- Communicate to all - One key duty of a loan officer is to communicate to all parties. Of course, that means you, but did you know that it's also critical that they're communicating with your agent and the listing agent of the property?
Confused about the terminology?
A mortgage lender is the financial institution that provides the funds.
A mortgage loan officer (MLO) is an individual employed by a mortgage lender to help guide borrowers through the process.
A mortgage broker is an intermediary who connects borrowers with multiple potential mortgage lenders– they are not employed by a specific lender and can shop around on your behalf.
Research different mortgage options
The lender you choose will be able to guide you through the options, but it’s best to have a sense of what’s available so you can ask good questions. Here are some different mortgage options that home buyers use in San Jose:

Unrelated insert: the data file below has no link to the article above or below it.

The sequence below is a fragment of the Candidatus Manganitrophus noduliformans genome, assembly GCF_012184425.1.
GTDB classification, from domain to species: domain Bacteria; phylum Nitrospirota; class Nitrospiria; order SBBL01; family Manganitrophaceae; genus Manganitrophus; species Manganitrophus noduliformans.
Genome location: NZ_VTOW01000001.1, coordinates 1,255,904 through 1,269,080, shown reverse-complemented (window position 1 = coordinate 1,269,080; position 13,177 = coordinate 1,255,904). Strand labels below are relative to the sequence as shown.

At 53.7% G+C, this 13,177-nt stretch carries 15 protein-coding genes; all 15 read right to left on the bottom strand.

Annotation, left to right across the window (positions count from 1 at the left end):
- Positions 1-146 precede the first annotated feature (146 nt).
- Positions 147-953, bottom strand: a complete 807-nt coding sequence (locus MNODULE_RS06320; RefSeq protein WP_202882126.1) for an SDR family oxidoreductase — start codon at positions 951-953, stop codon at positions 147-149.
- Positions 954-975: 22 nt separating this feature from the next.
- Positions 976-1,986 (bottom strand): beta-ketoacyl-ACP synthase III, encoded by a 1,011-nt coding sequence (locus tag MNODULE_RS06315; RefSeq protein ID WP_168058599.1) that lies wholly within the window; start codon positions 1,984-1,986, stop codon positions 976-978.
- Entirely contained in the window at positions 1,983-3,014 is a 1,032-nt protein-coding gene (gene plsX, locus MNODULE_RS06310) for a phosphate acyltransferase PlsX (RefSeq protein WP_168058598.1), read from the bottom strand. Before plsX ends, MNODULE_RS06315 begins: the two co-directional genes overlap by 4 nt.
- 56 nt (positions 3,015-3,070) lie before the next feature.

Conventional loans - Conventional loans are mortgage loans issued by private lenders. The terms and interest rates are determined by these same lenders. Conventional home loans typically require a higher credit score and are not insured or guaranteed by a government entity.
Jumbo loans (and other non-conventional loans) - Jumbo loans are non-conforming mortgages that exceed the loan limits set by government-sponsored entities, designed for high-value homes and usually requiring larger down payments and strong credit. These are more popular in San Jose than in other areas due to the high cost of homes.
FHA and other government-backed loans - FHA loans, along with other government-backed loans, are mortgages insured or guaranteed by government agencies, making them more accessible to borrowers with lower credit scores and smaller down payments. In the San Jose area, we sometimes see these types of loan with first time homebuyers trying to get into a condo
Fixed-rate mortgages - Fixed-rate mortgages have a stable interest rate over the loan's term, ensuring consistent monthly payments, making budgeting easier for homeowners. One of the most common home loans is a 30-year fixed-rate mortgage.
Adjustable-rate mortgages - Adjustable-rate mortgages (ARMs) have interest rates that can change periodically, often resulting in lower initial payments but with potential future rate adjustments that can affect monthly payments.